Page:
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Yes, some undocumented workers pay taxes

Estimates show undocumented workers contribute billions to Social Security through payroll tax deductions, along with paying other federal and state income taxes.

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Over the past month, people online have been asking whether undocumented workers pay taxes, Google search data show


Do undocumented workers pay taxes?



This is true.

Yes, some undocumented workers pay taxes. These include federal and state income taxes, payroll tax deductions, and sales and property taxes.

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Undocumented workers pay federal and state income taxes, even though they do not have Social Security numbers, experts say.

Those who do not file income tax returns may still have taxes deducted from their paychecks, the nonprofit Institute on Taxation and Economic Policy (ITEP) explains. Officials have estimated that undocumented workers contribute billions of dollars to Social Security annually through payroll tax deductions. 

In other cases, undocumented workers may be paid “under the table” in cash for their work and do not pay taxes on their income, experts say. 

The Congressional Budget Office (CBO) said in a 2007 report that there are “no reliable data on unauthorized immigrants’ rate of compliance with tax laws.” But some researchers estimate that between 50 to 75% of undocumented workers pay federal, state and local taxes, according to the CBO report. 

A spokesperson for the IRS told VERIFY that both U.S. citizens and what the agency calls resident aliens pay income taxes. Resident aliens, which can include undocumented workers and visa holders, have to meet either a green card test or a substantial presence test from the IRS. 

The IRS does not have an estimate for how many undocumented workers pay federal income taxes because a person’s immigration status is not disclosed on their tax return, the spokesperson said. 

Undocumented immigrants are not usually eligible for Social Security numbers (SSNs), which Americans typically need to file a federal income tax return. But federal law requires all wage earners, regardless of their immigration status, to pay taxes, the Bipartisan Policy Center and National Immigration Law Center (NILC) explain.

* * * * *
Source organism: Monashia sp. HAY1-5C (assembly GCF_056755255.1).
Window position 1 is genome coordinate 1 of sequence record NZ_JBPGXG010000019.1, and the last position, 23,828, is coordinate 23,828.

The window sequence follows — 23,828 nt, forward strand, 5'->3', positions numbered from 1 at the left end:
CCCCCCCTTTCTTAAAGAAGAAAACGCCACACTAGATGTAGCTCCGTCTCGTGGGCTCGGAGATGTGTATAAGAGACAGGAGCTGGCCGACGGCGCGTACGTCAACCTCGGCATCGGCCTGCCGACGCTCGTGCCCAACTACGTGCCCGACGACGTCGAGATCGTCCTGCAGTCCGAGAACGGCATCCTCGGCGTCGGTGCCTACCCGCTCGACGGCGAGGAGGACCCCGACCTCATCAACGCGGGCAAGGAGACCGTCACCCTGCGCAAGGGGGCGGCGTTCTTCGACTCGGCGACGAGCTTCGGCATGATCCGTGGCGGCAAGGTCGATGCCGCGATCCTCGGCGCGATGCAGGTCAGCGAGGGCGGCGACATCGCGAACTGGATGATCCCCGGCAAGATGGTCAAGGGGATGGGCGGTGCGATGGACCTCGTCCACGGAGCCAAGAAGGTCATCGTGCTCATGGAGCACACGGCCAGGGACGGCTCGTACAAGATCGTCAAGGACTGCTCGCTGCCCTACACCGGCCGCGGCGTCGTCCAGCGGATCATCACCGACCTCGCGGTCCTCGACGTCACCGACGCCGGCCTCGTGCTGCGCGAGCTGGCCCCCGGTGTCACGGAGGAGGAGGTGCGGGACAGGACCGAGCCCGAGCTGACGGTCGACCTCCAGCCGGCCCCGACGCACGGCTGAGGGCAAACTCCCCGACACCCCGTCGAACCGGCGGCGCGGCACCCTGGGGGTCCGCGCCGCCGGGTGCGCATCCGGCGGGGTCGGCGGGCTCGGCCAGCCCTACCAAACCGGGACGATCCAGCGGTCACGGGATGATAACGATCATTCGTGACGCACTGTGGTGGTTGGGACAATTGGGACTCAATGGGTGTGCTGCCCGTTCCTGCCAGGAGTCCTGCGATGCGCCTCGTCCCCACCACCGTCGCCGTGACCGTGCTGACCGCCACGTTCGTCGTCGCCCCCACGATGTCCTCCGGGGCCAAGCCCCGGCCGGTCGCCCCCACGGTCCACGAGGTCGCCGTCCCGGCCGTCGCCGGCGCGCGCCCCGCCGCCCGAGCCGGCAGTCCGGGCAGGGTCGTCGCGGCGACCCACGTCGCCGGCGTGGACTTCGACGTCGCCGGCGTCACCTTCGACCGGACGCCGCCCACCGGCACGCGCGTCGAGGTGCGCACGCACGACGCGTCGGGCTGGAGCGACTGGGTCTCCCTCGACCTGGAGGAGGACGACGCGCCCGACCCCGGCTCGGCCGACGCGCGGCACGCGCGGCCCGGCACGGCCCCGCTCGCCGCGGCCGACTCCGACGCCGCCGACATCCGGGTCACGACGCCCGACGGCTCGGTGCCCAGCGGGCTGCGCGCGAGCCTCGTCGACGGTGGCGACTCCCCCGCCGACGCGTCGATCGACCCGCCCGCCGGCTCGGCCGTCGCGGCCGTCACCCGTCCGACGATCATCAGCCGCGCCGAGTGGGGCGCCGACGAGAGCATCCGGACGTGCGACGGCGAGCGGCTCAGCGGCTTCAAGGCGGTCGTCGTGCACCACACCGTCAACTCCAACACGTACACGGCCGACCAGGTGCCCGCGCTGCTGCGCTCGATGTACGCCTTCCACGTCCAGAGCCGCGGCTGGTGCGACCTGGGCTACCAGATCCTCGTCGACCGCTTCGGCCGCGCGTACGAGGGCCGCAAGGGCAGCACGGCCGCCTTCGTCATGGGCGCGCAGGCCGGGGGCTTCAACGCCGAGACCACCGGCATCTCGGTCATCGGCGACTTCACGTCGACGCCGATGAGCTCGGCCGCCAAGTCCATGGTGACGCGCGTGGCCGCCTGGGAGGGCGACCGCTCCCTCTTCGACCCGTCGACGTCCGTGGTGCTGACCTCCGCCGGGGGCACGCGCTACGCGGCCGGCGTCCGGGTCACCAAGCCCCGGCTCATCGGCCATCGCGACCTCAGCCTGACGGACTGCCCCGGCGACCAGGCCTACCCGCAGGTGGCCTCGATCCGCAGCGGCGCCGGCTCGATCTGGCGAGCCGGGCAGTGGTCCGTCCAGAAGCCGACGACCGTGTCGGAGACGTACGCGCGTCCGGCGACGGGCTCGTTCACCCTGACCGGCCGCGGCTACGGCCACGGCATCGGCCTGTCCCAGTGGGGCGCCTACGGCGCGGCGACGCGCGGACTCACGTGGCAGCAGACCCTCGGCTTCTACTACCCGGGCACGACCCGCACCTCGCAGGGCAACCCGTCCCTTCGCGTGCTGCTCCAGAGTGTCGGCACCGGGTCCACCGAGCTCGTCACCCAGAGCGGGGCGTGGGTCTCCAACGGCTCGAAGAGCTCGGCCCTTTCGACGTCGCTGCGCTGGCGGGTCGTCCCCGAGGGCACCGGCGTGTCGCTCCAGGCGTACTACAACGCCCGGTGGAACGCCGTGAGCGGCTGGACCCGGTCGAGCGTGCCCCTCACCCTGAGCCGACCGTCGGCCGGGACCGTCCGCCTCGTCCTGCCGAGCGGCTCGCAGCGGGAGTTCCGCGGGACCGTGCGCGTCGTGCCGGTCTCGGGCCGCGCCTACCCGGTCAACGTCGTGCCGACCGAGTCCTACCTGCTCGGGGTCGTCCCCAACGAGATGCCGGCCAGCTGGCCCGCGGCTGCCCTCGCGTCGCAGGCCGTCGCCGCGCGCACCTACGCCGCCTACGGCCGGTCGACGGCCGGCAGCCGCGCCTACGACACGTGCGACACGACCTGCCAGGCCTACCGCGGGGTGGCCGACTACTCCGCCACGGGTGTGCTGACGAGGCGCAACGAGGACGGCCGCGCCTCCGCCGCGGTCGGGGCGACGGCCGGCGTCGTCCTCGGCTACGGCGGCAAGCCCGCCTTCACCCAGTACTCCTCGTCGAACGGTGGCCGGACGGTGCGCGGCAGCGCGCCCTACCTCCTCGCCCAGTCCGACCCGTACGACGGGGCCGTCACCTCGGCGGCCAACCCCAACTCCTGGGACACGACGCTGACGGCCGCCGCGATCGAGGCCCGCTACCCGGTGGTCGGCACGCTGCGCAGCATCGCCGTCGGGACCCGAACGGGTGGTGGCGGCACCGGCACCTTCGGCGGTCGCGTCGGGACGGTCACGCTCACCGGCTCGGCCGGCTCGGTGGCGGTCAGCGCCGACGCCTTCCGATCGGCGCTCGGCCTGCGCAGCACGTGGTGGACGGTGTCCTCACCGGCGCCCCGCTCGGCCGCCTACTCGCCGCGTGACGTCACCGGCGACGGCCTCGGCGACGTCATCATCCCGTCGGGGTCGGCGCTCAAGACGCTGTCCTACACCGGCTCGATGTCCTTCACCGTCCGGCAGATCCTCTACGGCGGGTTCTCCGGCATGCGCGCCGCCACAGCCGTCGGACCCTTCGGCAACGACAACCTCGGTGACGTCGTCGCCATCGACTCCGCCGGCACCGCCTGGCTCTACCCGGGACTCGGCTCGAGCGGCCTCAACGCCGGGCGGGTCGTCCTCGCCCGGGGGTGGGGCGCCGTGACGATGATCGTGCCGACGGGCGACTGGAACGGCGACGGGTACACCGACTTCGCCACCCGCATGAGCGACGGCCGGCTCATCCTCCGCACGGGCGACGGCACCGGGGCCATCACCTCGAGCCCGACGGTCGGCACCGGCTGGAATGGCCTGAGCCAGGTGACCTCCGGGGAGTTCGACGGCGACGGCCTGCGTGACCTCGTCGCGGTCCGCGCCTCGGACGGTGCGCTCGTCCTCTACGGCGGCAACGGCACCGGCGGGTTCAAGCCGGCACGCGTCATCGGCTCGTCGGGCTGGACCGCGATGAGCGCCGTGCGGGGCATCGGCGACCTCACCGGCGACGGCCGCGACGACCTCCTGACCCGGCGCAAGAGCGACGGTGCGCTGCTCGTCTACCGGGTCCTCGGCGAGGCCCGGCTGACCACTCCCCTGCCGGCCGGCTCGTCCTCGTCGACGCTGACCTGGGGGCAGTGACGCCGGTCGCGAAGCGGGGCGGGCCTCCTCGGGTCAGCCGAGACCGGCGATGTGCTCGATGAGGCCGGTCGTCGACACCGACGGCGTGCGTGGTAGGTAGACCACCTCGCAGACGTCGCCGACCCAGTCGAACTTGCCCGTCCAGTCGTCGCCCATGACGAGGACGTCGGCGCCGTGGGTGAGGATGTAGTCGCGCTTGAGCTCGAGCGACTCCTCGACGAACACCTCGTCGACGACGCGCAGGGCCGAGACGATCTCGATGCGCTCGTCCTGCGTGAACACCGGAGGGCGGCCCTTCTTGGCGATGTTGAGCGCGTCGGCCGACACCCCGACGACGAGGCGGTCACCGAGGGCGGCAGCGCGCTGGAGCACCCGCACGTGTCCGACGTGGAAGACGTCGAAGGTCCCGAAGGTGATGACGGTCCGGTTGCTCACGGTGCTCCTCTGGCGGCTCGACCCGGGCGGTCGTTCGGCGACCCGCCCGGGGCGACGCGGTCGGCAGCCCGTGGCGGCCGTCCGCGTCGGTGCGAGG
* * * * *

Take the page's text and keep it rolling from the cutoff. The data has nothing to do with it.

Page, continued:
Instead of using a Social Security number, undocumented immigrants can file their taxes with what’s known as an Individual Taxpayer Identification Number (ITIN). The Internal Revenue Service (IRS) created the ITIN in 1996 to allow people who are not eligible for Social Security numbers to pay their taxes. 

According to a blog post from the National Taxpayer Advocate, more than 2 million tax returns were filed using ITINs in tax year 2019, accounting for approximately $2.8 billion in tax revenue.

Some people who are lawfully present in the country, such as certain survivors of domestic violence, student visa-holders, and certain spouses and children of people with employment visas, can also receive an ITIN, according to the NILC. 

But “most experts believe that the vast majority of tax returns filed with ITINs today are filed by undocumented immigrants,” the Bipartisan Policy Center said in 2018.

The ITEP also said in its 2017 report that “the best evidence suggests that at least 50% of undocumented immigrant households currently file income tax returns” using ITINs.

ITIN holders are not eligible for many of the benefits that U.S. citizens and other taxpayers can receive, according to our experts. For example, they cannot receive Social Security benefits or the Earned Income Tax Credit (EITC).

In addition to income taxes, undocumented immigrants pay other state and local taxes, according to the ITEP. These include sales and excise taxes on goods and services, as well as property taxes on their homes. 

The ITEP estimated in 2017 that undocumented immigrants collectively pay $11.74 billion per year in state and local taxes. 

There are a number of reasons why undocumented immigrants choose to pay income taxes, our experts say.

Some include demonstrating that they are complying with federal tax laws, proving they have “good moral character” if they have an opportunity to become U.S. citizens, and documenting their work history and physical presence in the U.S. in order to be eligible for legal immigration status, according to the NILC. 

Undocumented workers may also be due a refund or certain tax credits if they file an annual return.

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